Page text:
When we also come to see the position of Egypt, at the time of Joseph, and how that people were implicated in the details and plan of Genesis, we are able to appreciate a little as to the early centuries required by the Egyptian dynasties. We do not, in such an expression, by any means wish to commit ourselves to the extravagant claims made around those dynasties, but we would remark that the first dynasty of Egypt is said to have concluded around B.C. 3000. This entirely precludes comparison alongside the A.V. dates.

Yet the Exodus needs so much from Egypt. The sons of Jacob have been there at least 215 years, and Joseph had preceded them by some 20 years. Abraham had also visited Egypt over 200 years earlier. This visit may have been in the twelfth dynasty, around B.C. 2000. Thus much history related to Egypt is required to correspond with Genesis. The nations of the earth really had asserted themselves against Alueim, and, though Babylon became the centre of adjudication, yet Egypt was there ready to fill what was needed from them by the ways of Ieue.

In the foregoing we have, from the viewpoint of the C.V. chronology, considered the years therein denoted by Adm., and their value to the book, as denoted by the inspired title of the book. Our earlier conclusion, made from a thoroughly different angle, is confirmed. In a prior paper we investigated the values of the Hebrew figures in comparison with the figures of the Greek Version. It was then discovered that the figures of the latter were really much more relevant to the internal requirements of the matter recorded therein.

The Hebrew figures from the deluge to Abram are altogether too brief to cover the development of nations and their lapse into idolatry. The very great degree of decline away from Ieue, which had arisen, was the cause of the call of Abram, and he was attached to the idolatry of that time (Joshua 24:2,3). Four centuries would not produce a population commensurate with the separation into nations, as well as the rise of the situation spoken of in Romans one, verses 21 to the end of the chapter.

The only matter against the Septuagint figures, which has any weight or proportion, is that some of its figures indicate Methuselah to have lived 14 years beyond the deluge. This is due to the figure for the birth of Lamech, the son of Methuselah, being given as 167. Such a reading is due to the Sixtine Text which first publicised such a difficulty. But investigation shows that the evidence of the cursive texts is really for 187. The uncial text, and Alexandrinus is the only uncial text available for Genesis, for their part, give 187. With this figure the Hebrew text agrees.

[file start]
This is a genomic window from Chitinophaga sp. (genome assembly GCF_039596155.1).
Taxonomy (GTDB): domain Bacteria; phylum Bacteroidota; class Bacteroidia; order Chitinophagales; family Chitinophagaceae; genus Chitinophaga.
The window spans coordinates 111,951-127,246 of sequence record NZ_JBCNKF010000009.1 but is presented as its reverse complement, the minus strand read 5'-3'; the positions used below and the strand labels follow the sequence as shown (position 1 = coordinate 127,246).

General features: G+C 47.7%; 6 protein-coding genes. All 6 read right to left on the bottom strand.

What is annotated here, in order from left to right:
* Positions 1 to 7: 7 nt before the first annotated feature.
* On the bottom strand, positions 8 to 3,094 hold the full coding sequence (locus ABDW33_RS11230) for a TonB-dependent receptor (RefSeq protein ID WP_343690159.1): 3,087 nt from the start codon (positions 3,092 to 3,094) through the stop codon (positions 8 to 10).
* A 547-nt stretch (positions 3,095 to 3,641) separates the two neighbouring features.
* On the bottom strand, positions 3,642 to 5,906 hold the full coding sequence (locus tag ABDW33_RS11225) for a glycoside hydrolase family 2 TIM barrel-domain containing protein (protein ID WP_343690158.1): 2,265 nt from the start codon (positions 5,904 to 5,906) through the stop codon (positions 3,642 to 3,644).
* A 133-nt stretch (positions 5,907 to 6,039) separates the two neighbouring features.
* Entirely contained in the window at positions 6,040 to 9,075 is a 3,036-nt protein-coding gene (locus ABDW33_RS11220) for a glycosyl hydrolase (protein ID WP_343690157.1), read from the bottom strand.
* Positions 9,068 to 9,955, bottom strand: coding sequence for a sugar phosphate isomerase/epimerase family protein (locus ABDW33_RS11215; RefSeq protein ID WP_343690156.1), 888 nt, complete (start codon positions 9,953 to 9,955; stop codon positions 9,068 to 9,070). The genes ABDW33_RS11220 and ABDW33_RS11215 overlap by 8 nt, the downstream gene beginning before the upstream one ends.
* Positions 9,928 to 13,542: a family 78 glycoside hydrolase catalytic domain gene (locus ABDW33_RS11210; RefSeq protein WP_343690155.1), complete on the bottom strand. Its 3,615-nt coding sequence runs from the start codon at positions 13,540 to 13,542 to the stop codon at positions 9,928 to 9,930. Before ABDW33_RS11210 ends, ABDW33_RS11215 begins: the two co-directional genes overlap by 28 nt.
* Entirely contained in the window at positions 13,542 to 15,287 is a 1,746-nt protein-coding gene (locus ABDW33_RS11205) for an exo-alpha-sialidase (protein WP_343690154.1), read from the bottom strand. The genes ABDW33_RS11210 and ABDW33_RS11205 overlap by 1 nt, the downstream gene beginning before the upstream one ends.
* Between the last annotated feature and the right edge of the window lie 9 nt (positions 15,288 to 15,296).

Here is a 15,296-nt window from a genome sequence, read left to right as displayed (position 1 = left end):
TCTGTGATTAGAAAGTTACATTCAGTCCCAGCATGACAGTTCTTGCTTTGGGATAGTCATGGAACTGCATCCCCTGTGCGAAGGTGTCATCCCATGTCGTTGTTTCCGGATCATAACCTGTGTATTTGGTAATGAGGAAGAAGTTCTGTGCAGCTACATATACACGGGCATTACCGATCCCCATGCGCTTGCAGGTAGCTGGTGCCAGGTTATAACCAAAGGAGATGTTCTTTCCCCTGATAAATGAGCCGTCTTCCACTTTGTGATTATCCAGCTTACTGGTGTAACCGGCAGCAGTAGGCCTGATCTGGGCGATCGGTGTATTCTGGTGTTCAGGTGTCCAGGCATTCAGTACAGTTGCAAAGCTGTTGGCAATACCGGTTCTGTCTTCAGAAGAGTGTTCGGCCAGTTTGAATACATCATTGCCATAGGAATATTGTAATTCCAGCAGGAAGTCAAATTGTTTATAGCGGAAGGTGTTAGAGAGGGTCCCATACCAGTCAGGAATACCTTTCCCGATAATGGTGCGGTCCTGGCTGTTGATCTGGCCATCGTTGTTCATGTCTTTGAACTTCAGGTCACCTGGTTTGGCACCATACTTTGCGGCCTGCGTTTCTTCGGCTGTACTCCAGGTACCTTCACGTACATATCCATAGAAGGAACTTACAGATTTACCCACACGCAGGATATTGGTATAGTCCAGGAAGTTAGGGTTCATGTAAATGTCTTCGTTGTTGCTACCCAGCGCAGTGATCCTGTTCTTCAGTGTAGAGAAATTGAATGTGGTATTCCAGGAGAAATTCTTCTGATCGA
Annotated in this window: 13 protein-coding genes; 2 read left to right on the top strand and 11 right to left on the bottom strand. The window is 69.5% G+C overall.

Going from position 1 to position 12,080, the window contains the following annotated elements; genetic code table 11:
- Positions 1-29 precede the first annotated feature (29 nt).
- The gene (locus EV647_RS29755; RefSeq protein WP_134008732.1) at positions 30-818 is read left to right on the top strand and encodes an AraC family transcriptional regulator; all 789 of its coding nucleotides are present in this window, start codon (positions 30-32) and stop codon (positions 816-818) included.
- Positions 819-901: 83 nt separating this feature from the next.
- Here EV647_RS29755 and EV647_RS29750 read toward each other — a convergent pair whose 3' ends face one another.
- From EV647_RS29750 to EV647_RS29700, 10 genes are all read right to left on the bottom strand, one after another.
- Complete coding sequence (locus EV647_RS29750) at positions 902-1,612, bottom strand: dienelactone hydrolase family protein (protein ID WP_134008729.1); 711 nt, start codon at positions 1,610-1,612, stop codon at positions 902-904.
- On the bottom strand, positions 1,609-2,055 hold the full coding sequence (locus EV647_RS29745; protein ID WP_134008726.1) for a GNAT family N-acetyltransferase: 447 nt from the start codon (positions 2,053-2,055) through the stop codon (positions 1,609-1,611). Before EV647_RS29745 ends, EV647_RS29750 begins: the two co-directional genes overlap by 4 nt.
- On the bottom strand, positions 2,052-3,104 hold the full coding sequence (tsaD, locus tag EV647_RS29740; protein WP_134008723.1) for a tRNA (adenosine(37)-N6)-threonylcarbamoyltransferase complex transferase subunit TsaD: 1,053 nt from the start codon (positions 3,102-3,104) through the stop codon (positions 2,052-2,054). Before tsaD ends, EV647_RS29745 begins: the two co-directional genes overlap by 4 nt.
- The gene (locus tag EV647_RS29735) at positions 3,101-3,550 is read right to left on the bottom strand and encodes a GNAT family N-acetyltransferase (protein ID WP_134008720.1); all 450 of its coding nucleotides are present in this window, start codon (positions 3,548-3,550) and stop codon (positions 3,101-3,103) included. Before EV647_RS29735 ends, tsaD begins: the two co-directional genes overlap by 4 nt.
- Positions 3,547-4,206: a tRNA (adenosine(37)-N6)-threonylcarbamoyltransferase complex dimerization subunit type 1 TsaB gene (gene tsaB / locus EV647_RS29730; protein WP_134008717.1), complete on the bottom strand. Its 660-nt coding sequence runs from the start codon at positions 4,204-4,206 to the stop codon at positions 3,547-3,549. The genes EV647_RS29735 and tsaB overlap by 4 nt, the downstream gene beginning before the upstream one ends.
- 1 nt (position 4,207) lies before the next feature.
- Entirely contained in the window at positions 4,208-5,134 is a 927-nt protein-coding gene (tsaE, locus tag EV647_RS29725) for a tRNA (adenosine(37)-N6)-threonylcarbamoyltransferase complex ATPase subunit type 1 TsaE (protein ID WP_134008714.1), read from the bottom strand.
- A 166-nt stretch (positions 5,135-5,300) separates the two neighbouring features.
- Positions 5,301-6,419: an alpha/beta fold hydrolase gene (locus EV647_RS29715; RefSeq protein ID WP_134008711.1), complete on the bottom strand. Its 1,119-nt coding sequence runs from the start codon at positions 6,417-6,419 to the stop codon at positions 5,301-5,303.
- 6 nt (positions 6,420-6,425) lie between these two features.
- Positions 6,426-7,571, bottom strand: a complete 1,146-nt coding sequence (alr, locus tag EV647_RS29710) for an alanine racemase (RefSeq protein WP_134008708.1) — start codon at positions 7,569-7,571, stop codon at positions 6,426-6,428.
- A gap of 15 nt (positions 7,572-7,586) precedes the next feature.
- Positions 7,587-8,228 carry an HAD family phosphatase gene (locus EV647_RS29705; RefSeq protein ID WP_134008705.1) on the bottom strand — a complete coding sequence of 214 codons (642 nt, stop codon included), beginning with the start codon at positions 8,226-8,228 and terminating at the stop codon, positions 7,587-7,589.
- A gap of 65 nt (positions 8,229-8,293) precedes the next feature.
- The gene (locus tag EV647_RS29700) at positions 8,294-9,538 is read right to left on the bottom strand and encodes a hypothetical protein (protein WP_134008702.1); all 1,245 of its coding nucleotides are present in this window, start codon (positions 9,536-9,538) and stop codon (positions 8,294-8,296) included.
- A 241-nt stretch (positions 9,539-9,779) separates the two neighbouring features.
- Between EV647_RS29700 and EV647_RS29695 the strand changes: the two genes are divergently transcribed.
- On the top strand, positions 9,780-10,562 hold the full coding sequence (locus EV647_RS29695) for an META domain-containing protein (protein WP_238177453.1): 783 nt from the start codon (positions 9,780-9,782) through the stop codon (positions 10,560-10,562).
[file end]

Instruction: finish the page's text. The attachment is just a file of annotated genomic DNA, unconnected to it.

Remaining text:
This matter thus falls into proper perspective, and becomes a detail to qualify the Septuagint figures, rather than the opposite. We might here take notice that, for over a thousand years, the Septuagint was the version of Christendom! This was through the Latin or Vulgate. Hebrew was not known in England, nor was Greek taught in the English Academies until about 1484 A.D. These are important facts which show what chronology must be from the Vulgate.


We have discussed, at considerable length, the above in Unsearchable Riches vol. 40. pp. 223 to 240. This we did by comparing the situation which each set of figures created. The conclusion was clear that the figures of the Septuagint were far more in keeping with the sequence of the history of the period than were the Hebrew or Samaritan. Ieue's operations amidst this history found their scope in the figures of the Septuagint, but hardly so with the figures of the Hebrew and Samaritan.

WHY there is difference in the figures, and WHEN the difference arose, these questions clarify themselves a little as we carefully consider surrounding details of these sources. The first question, that of WHY, ensues from the confrontations which began between the Jews and the believers of the nations, for the latter accepted Him Whom the former rejected as their Messiah.

The Jew began to argue that the history, as shown by their Scriptures, was insufficient to warrant their expecting the promised Messiah. Agreeable to this, the Jew pointed to a chronology shorter in their Hebrew Scriptures than that stated in the Septuagint. The implications of this, from the standpoint of the texts of the Hebrew and the Septuagint, is the detail which we need to look at, in order to reach the WHEN aspect.

It needs to be noted that, up to a certain point, the Septuagint had been accepted, not only by the dispersion of the Jews, but by the people in the land, and the Lord Jesus in His ministry, as well as the apostles and Paul. This agreement accords with the fact that the Septuagint was translated from the Hebrew text supplied by Jerusalem, for though the work was to be done in Egypt, at the instance of king Ptolemy Philadelphus, it was not begun without the firm basis to which it was related. The Septuagint and the Hebrew texts appear to agree from the making of the Septuagint, around B.C. 280, to the end of the first century A.D. approximately.

Josephus, the Jewish historian, lived and worked in the first century, (A.D. 37 to 100), and he says that he took his figures out of the Hebrew, even though he wrote them in Greek, as was the balance of his work. Now the figures of Josephus, agree with the Septuagint. This gives the position that the Original agreement between Hebrew and Septuagint continued up to the end of the first century A.D.